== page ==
A suicide bomber blew himself up at a mourning ceremony inside a Shia mosque in Iraq late on Monday, killing at least 22 people, police said.
The explosion brought down the ceiling of the mosque in the town of Muqdadiya, 80km northeast of the capital Baghdad, crushing Shias who were marking the death of a police officer killed in a recent roadside bombing.
Police said the death toll could rise because people remained trapped beneath the rubble.
The violence is part of a sustained campaign of militant attacks since the start of the year that has prompted warnings of wider conflict in a country where ethnic Kurds, Shia and Sunni Muslims have yet to find a stable power-sharing compromise.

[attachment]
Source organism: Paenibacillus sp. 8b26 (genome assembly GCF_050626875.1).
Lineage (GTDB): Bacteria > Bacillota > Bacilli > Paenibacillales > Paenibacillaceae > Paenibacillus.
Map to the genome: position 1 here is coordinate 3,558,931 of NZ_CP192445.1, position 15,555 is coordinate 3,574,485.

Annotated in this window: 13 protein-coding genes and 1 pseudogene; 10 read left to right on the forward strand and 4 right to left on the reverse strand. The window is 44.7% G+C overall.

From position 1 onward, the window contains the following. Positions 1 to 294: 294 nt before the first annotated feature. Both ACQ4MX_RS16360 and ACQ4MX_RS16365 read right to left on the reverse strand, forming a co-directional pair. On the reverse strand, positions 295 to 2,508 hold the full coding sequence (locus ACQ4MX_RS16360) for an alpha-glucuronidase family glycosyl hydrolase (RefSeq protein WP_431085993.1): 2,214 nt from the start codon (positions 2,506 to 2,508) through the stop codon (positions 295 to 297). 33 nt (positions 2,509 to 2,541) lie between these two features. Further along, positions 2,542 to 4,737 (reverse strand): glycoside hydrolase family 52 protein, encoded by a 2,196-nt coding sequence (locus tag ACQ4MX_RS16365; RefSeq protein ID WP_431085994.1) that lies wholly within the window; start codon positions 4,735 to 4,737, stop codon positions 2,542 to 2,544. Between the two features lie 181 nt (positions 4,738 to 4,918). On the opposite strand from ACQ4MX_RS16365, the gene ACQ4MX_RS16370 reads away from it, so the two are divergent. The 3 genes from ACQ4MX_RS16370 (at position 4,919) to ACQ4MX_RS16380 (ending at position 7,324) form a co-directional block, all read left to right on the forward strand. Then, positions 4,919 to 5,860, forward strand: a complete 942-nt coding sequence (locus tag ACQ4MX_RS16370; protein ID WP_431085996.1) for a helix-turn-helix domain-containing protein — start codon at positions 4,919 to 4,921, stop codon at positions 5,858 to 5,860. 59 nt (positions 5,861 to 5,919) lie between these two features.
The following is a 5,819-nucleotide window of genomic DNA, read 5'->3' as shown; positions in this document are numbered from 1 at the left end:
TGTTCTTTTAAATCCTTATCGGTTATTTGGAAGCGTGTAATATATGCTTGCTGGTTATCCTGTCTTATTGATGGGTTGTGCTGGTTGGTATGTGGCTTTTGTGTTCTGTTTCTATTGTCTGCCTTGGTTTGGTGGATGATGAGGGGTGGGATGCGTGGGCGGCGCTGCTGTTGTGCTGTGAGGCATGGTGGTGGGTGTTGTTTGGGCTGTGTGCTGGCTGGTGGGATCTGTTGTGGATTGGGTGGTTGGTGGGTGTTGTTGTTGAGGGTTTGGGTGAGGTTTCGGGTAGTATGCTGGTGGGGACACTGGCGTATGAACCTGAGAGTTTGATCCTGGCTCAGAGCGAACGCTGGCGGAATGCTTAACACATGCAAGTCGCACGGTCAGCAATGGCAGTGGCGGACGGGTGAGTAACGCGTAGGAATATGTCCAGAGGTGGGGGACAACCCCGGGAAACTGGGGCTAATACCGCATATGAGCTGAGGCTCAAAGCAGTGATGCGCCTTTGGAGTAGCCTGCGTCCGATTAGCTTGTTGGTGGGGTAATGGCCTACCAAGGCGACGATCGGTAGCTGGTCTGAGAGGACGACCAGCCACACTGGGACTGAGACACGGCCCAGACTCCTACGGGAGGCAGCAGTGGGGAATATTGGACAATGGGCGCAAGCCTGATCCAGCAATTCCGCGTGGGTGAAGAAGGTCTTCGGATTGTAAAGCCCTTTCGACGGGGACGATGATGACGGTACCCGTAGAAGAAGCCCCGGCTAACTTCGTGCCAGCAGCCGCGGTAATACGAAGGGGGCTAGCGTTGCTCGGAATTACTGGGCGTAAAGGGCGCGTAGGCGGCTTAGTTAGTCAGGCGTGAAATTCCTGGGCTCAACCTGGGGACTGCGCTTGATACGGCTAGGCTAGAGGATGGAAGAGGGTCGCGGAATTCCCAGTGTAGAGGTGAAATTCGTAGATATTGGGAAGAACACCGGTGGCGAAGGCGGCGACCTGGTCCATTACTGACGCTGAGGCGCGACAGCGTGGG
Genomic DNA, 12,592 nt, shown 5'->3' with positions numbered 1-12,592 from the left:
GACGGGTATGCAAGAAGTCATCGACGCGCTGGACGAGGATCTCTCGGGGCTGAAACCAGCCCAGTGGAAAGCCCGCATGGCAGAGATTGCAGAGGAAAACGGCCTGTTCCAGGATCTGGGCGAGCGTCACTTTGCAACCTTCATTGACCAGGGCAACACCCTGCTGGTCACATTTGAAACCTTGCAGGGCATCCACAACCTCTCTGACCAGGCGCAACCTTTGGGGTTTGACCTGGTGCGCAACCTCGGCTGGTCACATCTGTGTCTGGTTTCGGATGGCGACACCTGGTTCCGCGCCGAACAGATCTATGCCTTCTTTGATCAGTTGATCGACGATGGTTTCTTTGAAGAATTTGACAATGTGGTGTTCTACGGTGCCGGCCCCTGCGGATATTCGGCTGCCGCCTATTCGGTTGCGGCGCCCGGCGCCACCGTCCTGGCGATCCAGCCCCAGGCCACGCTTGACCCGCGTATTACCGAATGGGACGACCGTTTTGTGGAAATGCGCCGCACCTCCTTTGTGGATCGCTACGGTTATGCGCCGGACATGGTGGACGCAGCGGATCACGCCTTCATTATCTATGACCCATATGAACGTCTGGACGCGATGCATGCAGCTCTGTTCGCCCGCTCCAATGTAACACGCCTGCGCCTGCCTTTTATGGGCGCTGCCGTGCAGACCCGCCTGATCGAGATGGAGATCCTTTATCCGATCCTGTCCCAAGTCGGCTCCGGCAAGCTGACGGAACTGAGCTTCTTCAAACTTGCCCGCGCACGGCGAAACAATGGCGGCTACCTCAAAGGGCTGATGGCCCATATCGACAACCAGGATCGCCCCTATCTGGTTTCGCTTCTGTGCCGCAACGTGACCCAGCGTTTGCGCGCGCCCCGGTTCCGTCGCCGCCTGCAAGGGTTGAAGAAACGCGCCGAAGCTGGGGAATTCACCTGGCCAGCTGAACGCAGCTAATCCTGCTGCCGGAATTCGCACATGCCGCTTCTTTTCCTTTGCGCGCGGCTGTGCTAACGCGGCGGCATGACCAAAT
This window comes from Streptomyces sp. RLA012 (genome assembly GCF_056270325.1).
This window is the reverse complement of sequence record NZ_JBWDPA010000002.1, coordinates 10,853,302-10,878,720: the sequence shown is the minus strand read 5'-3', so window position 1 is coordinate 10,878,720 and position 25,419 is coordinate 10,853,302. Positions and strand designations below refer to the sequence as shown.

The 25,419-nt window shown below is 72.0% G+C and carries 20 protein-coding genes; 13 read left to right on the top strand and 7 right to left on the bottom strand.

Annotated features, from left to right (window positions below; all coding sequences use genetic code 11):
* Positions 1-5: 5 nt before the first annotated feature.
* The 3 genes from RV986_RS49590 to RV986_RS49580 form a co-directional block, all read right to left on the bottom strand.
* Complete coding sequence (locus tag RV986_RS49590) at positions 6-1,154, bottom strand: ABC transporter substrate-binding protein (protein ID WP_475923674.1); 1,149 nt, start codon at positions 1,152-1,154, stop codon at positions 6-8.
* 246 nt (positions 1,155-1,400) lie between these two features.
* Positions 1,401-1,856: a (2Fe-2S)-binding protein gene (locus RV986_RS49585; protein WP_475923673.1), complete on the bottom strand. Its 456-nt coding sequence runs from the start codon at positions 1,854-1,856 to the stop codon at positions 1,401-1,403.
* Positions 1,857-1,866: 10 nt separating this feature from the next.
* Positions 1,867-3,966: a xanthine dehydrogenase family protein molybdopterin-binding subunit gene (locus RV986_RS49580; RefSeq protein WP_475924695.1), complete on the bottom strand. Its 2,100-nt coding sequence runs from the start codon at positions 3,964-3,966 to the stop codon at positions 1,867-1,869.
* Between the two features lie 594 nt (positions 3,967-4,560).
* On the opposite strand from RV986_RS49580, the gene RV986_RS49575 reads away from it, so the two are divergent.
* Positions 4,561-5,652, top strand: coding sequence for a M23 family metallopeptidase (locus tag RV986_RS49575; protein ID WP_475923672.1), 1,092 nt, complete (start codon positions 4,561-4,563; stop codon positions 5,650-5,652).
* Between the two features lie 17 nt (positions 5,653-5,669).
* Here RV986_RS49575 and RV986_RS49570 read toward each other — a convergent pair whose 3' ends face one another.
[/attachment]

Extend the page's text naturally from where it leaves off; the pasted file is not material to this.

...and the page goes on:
A separate suicide bombing in a coffee shop in a Shia district of the city of Baquba, about 50km northeast of Baghdad, brought Monday’s death toll to 27.
No group immediately claimed responsibility for the attacks, but suicide bombings are the trademark of al-Qaeda’s local affiliate, the Islamic State of Iraq, which security experts say has regained strength in recent months.
Highlighting the risks of spillover, security forces on Monday destroyed an insurgent camp near the Iraqi town of Baaj, around 30km from the Syrian border, killing 10 gunmen who were not of Iraqi origin, police said.
Three members of the security forces also died in the clashes.
The number of people killed in militant attacks across Iraq reached 761 in June, the United Nations said on Monday, still well below the height of bloodletting in 2006-07 when monthly death tolls sometimes topped 3,000.
Iraqi military forces are now better equipped and trained, but lack the comprehensive intelligence resources and air cover capability to track insurgents that they enjoyed before US troops withdrew in December 2011.